But I think that in general, when what you’re doing is not working (for any reason), it’s generally best to go do something else.

After all, this is not working. So why are you putting more effort into it? Might your effort be better spent on something that has not been a failure so far?

But we fear the unknown. We keep working at things that are failing, partially because they are known, which comforts us. Even if they’re failing, they’re known, so we feel more comfortable. That’s strange if you think about it. Doing things that are failing should make us uncomfortable. But that’s not how it works.

Things are strange right now. The economy has changed very rapidly, in ways that could not have been anticipated. Many of you have jobs which have always worked out well for you, but now have suddenly turned into sources of instability or failure, through no fault of your own. You’re still good at your job. But these are strange times.

In times of turmoil, there is the potential for catastrophe. But there is also the potential for enormous gains, both personal and financial. It’s sometimes hard to see the potential upside when you’re busy trying to keep your head above water.

But this possible setback could turn into a remarkable opportunity. Perhaps things will work out ok, eventually.

I was an exceptional hog farmer. I was also a really good football player and small-town doctor. But I don’t do those things anymore. Sometimes because I wasn’t good enough (although I thought I was at the time), or sometimes because something beyond my control forced me out. But regardless, I no longer work at those pursuits, which I thought I was really good at.

Which stinks. Except, here I sit, in my fancy house in Hilton Head. So I swallow my pride.

Strange, huh?

Perhaps this is your opportunity to try something new. Perhaps things are not quite as bad as they seem. Perhaps the pain you feel right now will fade, with time. Perhaps this is your big chance.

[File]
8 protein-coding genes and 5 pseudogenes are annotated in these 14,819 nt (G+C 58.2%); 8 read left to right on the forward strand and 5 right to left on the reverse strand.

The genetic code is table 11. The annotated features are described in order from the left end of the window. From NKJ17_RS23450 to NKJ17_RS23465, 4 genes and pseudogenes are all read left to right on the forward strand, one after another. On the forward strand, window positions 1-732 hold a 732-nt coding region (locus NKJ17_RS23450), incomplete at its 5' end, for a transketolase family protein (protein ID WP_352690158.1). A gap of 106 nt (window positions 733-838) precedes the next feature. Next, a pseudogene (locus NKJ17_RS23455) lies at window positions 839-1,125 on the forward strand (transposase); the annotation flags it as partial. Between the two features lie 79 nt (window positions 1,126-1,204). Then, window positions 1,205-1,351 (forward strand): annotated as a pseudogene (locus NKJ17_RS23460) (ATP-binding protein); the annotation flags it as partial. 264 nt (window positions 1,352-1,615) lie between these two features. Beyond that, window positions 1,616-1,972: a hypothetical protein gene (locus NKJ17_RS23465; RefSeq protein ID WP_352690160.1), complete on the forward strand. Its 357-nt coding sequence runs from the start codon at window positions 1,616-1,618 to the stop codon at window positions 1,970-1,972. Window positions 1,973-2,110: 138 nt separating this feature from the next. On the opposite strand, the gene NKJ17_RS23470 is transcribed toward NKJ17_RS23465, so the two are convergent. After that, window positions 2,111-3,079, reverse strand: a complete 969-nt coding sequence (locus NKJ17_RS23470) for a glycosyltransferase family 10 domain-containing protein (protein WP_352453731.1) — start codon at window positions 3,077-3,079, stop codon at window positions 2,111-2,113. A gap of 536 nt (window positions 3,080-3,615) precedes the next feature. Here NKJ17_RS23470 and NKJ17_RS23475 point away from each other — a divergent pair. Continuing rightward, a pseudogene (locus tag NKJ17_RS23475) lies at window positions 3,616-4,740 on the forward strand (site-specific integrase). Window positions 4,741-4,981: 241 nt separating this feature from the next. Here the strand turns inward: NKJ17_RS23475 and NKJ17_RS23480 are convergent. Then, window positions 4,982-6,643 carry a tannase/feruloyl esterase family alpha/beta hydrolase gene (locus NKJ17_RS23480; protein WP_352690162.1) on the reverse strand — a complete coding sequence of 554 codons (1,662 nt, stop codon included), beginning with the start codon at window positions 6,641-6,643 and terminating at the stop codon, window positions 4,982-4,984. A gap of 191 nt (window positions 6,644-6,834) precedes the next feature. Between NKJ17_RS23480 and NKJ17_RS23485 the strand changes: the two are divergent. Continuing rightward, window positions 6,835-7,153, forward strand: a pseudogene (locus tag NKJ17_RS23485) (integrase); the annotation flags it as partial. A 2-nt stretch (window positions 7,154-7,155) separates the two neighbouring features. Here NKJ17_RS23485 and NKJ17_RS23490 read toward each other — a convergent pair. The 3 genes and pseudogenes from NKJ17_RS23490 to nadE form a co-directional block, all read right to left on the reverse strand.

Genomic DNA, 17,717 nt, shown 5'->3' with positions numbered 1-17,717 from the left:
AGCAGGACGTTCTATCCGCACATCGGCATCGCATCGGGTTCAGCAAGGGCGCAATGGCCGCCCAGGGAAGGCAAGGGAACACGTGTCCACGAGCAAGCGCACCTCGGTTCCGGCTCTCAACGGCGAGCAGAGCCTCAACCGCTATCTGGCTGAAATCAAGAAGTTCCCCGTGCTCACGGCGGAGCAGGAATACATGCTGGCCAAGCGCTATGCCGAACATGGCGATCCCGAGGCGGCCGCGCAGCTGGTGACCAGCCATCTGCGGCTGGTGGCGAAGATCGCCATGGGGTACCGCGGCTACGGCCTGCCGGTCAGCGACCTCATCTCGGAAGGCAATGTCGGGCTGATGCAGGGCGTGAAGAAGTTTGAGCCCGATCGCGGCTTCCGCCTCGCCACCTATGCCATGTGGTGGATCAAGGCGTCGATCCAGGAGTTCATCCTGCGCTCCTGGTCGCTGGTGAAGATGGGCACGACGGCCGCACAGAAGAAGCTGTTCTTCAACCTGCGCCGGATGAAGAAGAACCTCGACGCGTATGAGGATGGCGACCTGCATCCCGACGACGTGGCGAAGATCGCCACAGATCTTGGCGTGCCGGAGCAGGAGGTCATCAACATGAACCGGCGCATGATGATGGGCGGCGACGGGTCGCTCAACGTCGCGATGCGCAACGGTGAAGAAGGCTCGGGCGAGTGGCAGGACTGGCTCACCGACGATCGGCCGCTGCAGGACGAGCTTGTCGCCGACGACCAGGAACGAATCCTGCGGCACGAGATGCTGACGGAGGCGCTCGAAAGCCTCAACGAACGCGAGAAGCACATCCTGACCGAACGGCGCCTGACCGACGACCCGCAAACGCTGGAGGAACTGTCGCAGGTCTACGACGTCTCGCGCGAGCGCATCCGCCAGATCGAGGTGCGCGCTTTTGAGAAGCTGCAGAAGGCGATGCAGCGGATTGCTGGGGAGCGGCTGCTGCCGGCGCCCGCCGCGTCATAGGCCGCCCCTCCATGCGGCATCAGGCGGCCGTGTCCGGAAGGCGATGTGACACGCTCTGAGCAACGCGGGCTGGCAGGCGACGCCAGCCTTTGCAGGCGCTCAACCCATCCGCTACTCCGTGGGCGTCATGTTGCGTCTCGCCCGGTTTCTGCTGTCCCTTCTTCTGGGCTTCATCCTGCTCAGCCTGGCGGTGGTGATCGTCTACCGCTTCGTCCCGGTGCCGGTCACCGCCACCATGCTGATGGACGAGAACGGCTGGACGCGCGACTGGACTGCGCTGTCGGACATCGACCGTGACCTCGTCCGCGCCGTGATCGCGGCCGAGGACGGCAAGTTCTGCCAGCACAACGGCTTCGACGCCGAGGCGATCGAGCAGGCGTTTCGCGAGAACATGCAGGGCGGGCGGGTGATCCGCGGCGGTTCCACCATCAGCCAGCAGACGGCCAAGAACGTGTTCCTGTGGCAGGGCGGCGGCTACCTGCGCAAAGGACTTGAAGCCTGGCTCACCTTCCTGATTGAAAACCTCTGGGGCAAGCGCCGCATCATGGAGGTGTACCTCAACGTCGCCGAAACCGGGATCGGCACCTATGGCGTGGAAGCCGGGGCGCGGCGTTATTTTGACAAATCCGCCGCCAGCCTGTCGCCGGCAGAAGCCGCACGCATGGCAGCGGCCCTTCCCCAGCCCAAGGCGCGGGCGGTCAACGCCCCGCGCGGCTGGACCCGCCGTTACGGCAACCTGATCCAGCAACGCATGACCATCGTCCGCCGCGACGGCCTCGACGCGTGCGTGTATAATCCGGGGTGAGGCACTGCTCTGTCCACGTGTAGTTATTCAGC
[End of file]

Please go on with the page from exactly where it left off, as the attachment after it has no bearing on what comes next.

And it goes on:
Perhaps things will work out ok, eventually.

I’m rooting for you, if that helps.

 

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  1. Bob Wainwright Member

    That picture of you… I always thought it was Jon Bon Jovi singing on stage. 

    • #1
    • March 26, 2020, at 5:18 PM PDT
    • 9 likes
  2. Dr. Bastiat Member
    Dr. Bastiat

    Bob Wainwright (View Comment):

    That picture of you… I always thought it was Jon Bon Jovi singing on stage.

    I had the hair.

    If I had his singing ability, I wouldn’t have wasted my time in medical school.

    • #2
    • March 26, 2020, at 5:26 PM PDT
    • 6 likes
  3. PHCheese Member

    I think this post is nothing but hogwash but it par for the course for the good Doctor. Actually great post Doc.

    • #3
    • March 26, 2020, at 5:41 PM PDT
    • 5 likes
  4. Clavius Thatcher

    Thank you for this inspirational post.

    • #4
    • March 26, 2020, at 5:51 PM PDT
    • 6 likes
  5. Brian Wyneken Member

    “Moving on” is a pretty strong american trait, and the best of it leaves a trail of opposition. Thank you for the post, and sometime read “Augie March” if you haven’t already.

    • #5
    • March 26, 2020, at 6:37 PM PDT
    • 5 likes
  6. She Reagan
    She Joined in the first year of Ricochet Ricochet Charter Member

    Dr. Bastiat:

    I’m rooting for you, if that helps.

    Oink. Great post.

     

     

    • #6
    • March 26, 2020, at 7:35 PM PDT
    • 6 likes
  7. Skyler Coolidge

    This hits home with me. Thanks.

    • #7
    • March 26, 2020, at 9:37 PM PDT
    • 3 likes
  8. CarolJoy, Above Top Secret Coolidge

    Thanks for the share of your life’s switch backed roads.

    I came up with a new meme yesterday: “What is not possible is indeed possible.” Your life story reminds me of it.

    Because far too often the main reason we cannot go from a hog farm in Ohio to the life of a doctor in Hilton Head is because we decided that it is not possible. When an individual removes that inner “Nay sayer,” then life takes on a beautiful shine.

    • #8
    • March 26, 2020, at 9:45 PM PDT
    • 4 likes
  9. MISTER BITCOIN Member

    You only need to win the lottery once.

    Fail your way to success like Scott Adams, dilbert